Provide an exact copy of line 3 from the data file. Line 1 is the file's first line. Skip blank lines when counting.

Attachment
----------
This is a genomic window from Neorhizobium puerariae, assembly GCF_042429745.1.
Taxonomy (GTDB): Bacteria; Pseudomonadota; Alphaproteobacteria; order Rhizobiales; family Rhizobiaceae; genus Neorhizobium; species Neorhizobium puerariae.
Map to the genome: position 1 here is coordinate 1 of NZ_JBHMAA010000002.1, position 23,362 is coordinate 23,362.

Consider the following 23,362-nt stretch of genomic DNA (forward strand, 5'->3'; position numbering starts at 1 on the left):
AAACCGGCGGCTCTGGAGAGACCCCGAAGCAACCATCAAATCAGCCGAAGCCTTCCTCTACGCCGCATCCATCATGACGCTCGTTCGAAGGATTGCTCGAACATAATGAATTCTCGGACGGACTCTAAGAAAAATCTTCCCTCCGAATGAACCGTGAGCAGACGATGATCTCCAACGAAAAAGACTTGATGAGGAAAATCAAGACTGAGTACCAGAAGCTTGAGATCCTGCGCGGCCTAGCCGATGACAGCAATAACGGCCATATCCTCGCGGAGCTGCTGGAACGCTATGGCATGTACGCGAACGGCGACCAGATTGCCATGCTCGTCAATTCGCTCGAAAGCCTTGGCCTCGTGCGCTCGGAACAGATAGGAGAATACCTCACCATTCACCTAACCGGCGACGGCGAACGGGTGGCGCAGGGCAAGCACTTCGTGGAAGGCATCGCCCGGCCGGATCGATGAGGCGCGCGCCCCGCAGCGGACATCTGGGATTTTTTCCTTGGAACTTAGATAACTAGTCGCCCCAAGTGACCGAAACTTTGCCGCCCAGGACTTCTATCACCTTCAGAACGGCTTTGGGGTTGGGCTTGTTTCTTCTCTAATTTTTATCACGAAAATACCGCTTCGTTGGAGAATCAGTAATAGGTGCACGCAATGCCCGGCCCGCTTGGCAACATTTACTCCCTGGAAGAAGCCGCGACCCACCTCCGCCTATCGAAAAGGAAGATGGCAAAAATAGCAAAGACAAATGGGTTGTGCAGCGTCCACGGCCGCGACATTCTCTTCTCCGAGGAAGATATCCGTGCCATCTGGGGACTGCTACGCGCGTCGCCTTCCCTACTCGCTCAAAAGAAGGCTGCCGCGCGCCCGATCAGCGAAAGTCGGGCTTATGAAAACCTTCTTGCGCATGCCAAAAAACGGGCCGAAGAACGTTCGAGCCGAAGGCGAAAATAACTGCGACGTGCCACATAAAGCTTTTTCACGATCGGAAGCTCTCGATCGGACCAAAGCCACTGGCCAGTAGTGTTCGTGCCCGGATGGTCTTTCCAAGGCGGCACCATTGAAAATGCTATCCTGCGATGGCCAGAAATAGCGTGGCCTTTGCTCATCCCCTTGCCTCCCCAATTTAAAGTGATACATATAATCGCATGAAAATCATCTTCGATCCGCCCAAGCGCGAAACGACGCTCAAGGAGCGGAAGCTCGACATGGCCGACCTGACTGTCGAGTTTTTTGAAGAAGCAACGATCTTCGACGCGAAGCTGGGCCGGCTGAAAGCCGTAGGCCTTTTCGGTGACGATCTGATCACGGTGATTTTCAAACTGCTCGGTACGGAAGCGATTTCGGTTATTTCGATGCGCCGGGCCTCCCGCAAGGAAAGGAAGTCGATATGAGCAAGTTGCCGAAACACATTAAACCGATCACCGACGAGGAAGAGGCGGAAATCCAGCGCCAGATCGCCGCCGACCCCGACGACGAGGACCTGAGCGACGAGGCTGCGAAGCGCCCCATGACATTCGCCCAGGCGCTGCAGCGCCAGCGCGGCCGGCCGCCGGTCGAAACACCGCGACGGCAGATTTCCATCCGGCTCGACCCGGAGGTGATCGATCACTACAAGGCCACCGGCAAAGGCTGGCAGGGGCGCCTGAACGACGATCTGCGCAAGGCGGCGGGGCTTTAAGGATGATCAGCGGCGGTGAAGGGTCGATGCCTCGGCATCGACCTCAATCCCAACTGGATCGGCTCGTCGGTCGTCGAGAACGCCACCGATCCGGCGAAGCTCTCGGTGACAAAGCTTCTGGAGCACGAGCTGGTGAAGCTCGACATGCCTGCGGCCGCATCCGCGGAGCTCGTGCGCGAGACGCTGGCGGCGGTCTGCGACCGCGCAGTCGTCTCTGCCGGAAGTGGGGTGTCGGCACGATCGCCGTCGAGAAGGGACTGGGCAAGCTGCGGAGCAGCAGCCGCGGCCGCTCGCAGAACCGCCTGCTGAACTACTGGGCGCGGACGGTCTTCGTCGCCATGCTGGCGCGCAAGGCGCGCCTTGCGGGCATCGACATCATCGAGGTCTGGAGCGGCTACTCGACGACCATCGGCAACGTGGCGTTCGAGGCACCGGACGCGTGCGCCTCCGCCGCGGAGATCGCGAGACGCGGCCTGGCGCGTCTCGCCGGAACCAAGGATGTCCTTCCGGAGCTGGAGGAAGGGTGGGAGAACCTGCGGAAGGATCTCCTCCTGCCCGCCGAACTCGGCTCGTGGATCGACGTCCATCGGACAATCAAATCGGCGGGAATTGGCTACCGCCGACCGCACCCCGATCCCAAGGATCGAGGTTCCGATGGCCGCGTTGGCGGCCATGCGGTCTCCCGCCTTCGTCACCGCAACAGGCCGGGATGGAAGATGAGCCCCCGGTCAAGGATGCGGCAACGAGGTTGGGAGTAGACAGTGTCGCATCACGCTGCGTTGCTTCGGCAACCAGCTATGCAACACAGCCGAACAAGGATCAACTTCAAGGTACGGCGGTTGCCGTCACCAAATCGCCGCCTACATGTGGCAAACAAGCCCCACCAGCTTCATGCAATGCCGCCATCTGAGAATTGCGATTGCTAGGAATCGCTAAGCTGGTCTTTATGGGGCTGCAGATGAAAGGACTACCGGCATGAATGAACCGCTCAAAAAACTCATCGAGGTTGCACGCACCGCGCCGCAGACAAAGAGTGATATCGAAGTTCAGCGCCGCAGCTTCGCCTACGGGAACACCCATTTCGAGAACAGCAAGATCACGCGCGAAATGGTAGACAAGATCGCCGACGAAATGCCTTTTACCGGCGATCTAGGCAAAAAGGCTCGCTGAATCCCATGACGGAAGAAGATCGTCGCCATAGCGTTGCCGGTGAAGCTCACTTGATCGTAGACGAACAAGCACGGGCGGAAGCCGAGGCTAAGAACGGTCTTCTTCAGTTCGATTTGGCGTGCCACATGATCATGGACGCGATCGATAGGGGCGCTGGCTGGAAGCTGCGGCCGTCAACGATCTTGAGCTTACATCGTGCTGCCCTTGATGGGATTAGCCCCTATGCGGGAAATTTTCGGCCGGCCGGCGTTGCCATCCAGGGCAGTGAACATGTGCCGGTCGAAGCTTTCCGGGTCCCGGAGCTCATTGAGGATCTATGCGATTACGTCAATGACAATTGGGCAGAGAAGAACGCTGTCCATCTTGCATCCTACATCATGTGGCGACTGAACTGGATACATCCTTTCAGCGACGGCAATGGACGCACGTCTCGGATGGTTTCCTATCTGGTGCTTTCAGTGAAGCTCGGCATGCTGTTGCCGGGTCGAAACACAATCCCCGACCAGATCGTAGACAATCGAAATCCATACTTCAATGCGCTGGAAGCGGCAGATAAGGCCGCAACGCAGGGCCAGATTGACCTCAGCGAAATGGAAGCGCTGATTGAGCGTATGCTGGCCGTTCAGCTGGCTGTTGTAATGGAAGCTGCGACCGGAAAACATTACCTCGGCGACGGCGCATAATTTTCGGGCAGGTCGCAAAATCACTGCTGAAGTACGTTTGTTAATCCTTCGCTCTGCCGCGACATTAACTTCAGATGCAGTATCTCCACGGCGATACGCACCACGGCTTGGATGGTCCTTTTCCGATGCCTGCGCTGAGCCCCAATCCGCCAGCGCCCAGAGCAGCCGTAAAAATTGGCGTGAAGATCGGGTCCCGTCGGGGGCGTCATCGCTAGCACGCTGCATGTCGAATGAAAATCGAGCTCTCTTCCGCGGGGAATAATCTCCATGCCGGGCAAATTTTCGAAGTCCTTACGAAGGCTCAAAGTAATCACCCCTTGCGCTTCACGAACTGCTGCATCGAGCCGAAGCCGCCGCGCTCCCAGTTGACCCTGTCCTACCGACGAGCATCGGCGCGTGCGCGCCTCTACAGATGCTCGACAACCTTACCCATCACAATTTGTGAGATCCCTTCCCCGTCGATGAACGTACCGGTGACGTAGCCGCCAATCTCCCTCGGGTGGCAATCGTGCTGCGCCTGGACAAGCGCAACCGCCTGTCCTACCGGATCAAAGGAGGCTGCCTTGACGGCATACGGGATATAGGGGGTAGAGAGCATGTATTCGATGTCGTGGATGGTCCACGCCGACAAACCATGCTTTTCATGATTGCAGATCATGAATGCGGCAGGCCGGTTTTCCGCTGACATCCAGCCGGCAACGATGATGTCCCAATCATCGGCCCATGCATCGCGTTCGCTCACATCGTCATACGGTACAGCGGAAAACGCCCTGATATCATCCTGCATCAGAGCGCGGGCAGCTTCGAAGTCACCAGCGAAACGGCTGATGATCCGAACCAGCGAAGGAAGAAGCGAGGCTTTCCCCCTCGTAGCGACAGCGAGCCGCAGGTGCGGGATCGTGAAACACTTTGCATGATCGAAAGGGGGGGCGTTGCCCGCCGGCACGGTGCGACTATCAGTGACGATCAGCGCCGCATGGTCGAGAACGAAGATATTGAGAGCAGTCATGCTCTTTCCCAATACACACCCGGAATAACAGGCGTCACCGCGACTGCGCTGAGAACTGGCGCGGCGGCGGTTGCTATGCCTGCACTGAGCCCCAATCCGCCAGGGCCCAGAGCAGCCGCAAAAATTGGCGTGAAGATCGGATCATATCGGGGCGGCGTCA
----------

Map to the genome: position 1 here is coordinate 1 of NZ_JBHMAA010000002.1, position 23,362 is coordinate 23,362.